Residents and visitors to Vancouver are fortunate in that one of the highest rated (and most expensive) sushi places is right there in the city, but what if your wallet isn’t up for a big splurge at Tojo’s? And how do you choose a good sushi restaurant anyway? There are some things you can easily check such as a fresh smell in the restaurant, but other aspects are too difficult to find out unless you’re willing to call and ask about seafood delivery and quality of sauces. Luckily you can usually go by other people’s experiences, so we’ve found the most popular sushi spots for you.
Ajisai Sushi Bar
Creativecommons.org/ Wendy Cutler
A little off the beaten path in Kerrisdale, Ajisai is everything you are looking for in a sushi place: fresh, authentic and delicious. All they do is sushi and sashimi, which allows them to focus on taste and quality over variety. Not that you won’t find a lot of variety on the menu – they have vegetable, prawn, mushrooms, egg, and of course a wide variety of fish, for their sashimi, maki and nigiri. The only hot thing you’ll find on the menu is tea and they are happy to keep that cup filled for you.
They don’t take reservations and you may have to stand in line, but it’s not too bad of a wait and you may be able to get a lychee mojito to sip as you anticipate what awaits you.
Dan Japanese Restaurant
Kitsilano hides another treat for the palate, this one serving a full Japanese menu. If possible, sit at the bar so you can watch your meal being prepared, as it’s almost a dance between the sushi chef and the food. Pick your meal from the hand-written menu of the day or order the omakase to get a mix of the best choices for the evening. They also have a nice selection of sake to go with your meal.
The restaurant is very popular but is one of the few good sushi bars that take reservations. Call ahead and save your spot if you are on a tight schedule.
Blue Water Cafe + Raw Bar
Creativecommons.org/ Sashimi Plate
Ask anyone what the best seafood restaurant is and chances are they’ll send you here. Not only do they use wild, sustainably harvested seafood, they make amazing sushi with it, and it’s all served in a fabulous converted warehouse. Don’t be tempted by the full menu (save that for another visit) but head straight for the raw bar and get the barbecued eel and smoked salmon roll to start your experience with. Diners who want very, very fresh lobster can get one from the tank in the kitchen, and it will be prepared on the spot. If that’s too much for you, crispy prawns are great in almost anything.
This is a large restaurant in a great neighborhood. If you do have to wait for a table, there’s enough to see outside to keep you occupied for a while.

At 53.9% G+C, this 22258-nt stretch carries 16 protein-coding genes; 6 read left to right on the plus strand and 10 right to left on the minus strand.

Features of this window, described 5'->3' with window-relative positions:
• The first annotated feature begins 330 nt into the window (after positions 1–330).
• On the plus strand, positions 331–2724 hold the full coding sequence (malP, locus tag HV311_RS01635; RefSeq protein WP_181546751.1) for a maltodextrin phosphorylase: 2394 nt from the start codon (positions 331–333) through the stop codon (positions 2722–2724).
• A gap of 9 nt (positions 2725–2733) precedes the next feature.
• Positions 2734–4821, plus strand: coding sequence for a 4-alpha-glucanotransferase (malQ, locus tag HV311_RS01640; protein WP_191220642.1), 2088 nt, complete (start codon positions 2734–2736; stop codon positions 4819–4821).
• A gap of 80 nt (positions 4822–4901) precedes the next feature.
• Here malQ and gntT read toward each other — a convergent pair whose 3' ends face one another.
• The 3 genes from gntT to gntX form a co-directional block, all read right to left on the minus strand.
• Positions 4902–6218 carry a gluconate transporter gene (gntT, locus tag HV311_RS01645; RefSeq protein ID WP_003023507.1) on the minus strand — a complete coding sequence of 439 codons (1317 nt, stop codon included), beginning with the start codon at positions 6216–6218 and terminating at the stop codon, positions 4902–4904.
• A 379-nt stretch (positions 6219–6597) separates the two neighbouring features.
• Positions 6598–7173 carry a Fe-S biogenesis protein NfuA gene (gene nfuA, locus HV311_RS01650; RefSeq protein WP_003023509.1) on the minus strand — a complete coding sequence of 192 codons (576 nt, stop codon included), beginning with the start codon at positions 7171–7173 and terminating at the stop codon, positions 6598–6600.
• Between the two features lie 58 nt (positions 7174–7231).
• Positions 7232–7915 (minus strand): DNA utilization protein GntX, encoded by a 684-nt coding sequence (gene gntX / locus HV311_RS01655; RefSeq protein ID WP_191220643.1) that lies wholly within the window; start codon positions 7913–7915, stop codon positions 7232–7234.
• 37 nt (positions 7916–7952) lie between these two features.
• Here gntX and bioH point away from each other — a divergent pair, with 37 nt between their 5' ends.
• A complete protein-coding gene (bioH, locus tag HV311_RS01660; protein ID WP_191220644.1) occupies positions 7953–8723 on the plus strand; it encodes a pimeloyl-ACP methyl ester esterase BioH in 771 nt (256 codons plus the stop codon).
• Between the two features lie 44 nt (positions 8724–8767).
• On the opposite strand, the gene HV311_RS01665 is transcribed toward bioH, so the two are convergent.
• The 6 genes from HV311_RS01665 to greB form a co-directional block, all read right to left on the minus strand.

This was the first restaurant in Vancouver to serve aburi-style nigiri and it still serves the best. Order any of the flame-seared sushi for the delicious blend of roasted and raw on lightly sweetened sushi rice. They serve some fusion meals too, mixing the best of Japanese cuisine with the local delights of Vancouver and creating something that surpasses both. The Red Wave Roll is one of the highlights of the menu although any of the aburi sushi is absolutely amazing.
Miku is a higher-end restaurant and if price is a concern, go for lunch and watch the bustle of downtown as you dine. Lunch prices are a little lower and on warm days there is outside seating.
Toshi is also among the best in the city. It’s a no-frills kind of place that is more concerned about fabulous food than distracting decor. They serve Japanese cuisine and the seafood salad is a nice way to start your meal if you need time to study the menu, although it’s hard to make a mistake when ordering. Everything on the menu is consistently good, fresh and perfectly seasoned.
There will be a wait. Toshi is only open for dinner and your choices are to arrive early and wait until they open, or arrive later and wait for a spot. Ask anyone who’s been there and you’ll discover that no one minds the wait after they’ve discovered what they’re waiting for.
Kishimoto Japanese Kitchen & Sushi Bar
A nice contrast to Toshi, Kishimoto is modern and appeals to the eyes as well as the palate. Your meal is almost art in its arrangement and the owners take taste so seriously that they even make their own vinegar. They serve a number of traditional sushi rolls that are delicious, but they’ve also added some creative concoctions that are surprisingly good. Try the HamaChili roll with jalapenos and avocado, and be sure to ask about seasonal specials on the menu.
There is often a wait and they don’t take reservations, but it’s easily worth the time as the many repeat customers will attest to.